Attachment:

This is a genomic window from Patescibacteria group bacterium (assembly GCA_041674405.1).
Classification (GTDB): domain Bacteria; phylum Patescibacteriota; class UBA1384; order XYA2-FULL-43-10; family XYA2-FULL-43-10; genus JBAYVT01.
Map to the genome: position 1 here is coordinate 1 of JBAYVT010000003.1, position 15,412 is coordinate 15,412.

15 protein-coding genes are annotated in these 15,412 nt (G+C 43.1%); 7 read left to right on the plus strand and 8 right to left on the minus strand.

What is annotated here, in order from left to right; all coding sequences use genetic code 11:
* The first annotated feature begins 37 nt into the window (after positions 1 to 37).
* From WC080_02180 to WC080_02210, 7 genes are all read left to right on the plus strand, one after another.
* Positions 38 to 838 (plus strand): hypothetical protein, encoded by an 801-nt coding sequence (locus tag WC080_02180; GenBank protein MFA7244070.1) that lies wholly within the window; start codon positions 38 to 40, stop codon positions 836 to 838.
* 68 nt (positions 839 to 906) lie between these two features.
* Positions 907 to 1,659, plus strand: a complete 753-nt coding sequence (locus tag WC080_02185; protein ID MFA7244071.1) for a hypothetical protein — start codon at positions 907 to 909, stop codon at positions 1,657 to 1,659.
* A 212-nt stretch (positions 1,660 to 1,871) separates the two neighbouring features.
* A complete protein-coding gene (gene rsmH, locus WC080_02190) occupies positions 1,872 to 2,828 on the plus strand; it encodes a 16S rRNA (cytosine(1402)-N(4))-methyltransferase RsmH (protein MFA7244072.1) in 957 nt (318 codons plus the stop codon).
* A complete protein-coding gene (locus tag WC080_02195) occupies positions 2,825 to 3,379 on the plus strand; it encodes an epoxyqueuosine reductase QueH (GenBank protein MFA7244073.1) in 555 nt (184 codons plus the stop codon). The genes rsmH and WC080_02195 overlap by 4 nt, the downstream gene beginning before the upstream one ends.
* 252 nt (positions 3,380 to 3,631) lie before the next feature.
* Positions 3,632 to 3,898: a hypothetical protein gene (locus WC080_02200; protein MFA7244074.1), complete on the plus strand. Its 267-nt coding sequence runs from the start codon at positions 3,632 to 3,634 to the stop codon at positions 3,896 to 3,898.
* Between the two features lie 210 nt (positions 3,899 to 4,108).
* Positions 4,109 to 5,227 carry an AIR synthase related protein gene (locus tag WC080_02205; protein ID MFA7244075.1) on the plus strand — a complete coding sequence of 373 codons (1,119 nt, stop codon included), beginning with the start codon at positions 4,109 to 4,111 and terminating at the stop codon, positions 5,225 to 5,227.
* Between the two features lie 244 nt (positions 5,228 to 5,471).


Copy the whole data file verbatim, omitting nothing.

This is a genomic window from Patescibacteria group bacterium (assembly GCA_041674405.1).
Classification (GTDB): domain Bacteria; phylum Patescibacteriota; class UBA1384; order XYA2-FULL-43-10; family XYA2-FULL-43-10; genus JBAYVT01.
Map to the genome: position 1 here is coordinate 1 of JBAYVT010000003.1, position 15,412 is coordinate 15,412.

15 protein-coding genes are annotated in these 15,412 nt (G+C 43.1%); 7 read left to right on the plus strand and 8 right to left on the minus strand.

What is annotated here, in order from left to right; all coding sequences use genetic code 11:
* The first annotated feature begins 37 nt into the window (after positions 1 to 37).
* From WC080_02180 to WC080_02210, 7 genes are all read left to right on the plus strand, one after another.
* Positions 38 to 838 (plus strand): hypothetical protein, encoded by an 801-nt coding sequence (locus tag WC080_02180; GenBank protein MFA7244070.1) that lies wholly within the window; start codon positions 38 to 40, stop codon positions 836 to 838.
* 68 nt (positions 839 to 906) lie between these two features.
* Positions 907 to 1,659, plus strand: a complete 753-nt coding sequence (locus tag WC080_02185; protein ID MFA7244071.1) for a hypothetical protein — start codon at positions 907 to 909, stop codon at positions 1,657 to 1,659.
* A 212-nt stretch (positions 1,660 to 1,871) separates the two neighbouring features.
* A complete protein-coding gene (gene rsmH, locus WC080_02190) occupies positions 1,872 to 2,828 on the plus strand; it encodes a 16S rRNA (cytosine(1402)-N(4))-methyltransferase RsmH (protein MFA7244072.1) in 957 nt (318 codons plus the stop codon).
* A complete protein-coding gene (locus tag WC080_02195) occupies positions 2,825 to 3,379 on the plus strand; it encodes an epoxyqueuosine reductase QueH (GenBank protein MFA7244073.1) in 555 nt (184 codons plus the stop codon). The genes rsmH and WC080_02195 overlap by 4 nt, the downstream gene beginning before the upstream one ends.
* 252 nt (positions 3,380 to 3,631) lie before the next feature.
* Positions 3,632 to 3,898: a hypothetical protein gene (locus WC080_02200; protein MFA7244074.1), complete on the plus strand. Its 267-nt coding sequence runs from the start codon at positions 3,632 to 3,634 to the stop codon at positions 3,896 to 3,898.
* Between the two features lie 210 nt (positions 3,899 to 4,108).
* Positions 4,109 to 5,227 carry an AIR synthase related protein gene (locus tag WC080_02205; protein ID MFA7244075.1) on the plus strand — a complete coding sequence of 373 codons (1,119 nt, stop codon included), beginning with the start codon at positions 4,109 to 4,111 and terminating at the stop codon, positions 5,225 to 5,227.
* Between the two features lie 244 nt (positions 5,228 to 5,471).